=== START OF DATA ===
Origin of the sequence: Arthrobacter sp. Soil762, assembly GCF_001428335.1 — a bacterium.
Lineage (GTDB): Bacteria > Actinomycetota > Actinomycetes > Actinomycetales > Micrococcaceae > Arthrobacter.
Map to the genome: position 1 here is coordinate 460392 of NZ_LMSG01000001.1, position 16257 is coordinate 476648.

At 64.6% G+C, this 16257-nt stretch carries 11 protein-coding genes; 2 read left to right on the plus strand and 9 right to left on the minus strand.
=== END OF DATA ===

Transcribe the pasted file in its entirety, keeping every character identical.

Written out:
Origin of the sequence: Arthrobacter sp. Soil762, assembly GCF_001428335.1 — a bacterium.
Lineage (GTDB): Bacteria > Actinomycetota > Actinomycetes > Actinomycetales > Micrococcaceae > Arthrobacter.
Map to the genome: position 1 here is coordinate 460392 of NZ_LMSG01000001.1, position 16257 is coordinate 476648.

At 64.6% G+C, this 16257-nt stretch carries 11 protein-coding genes; 2 read left to right on the plus strand and 9 right to left on the minus strand.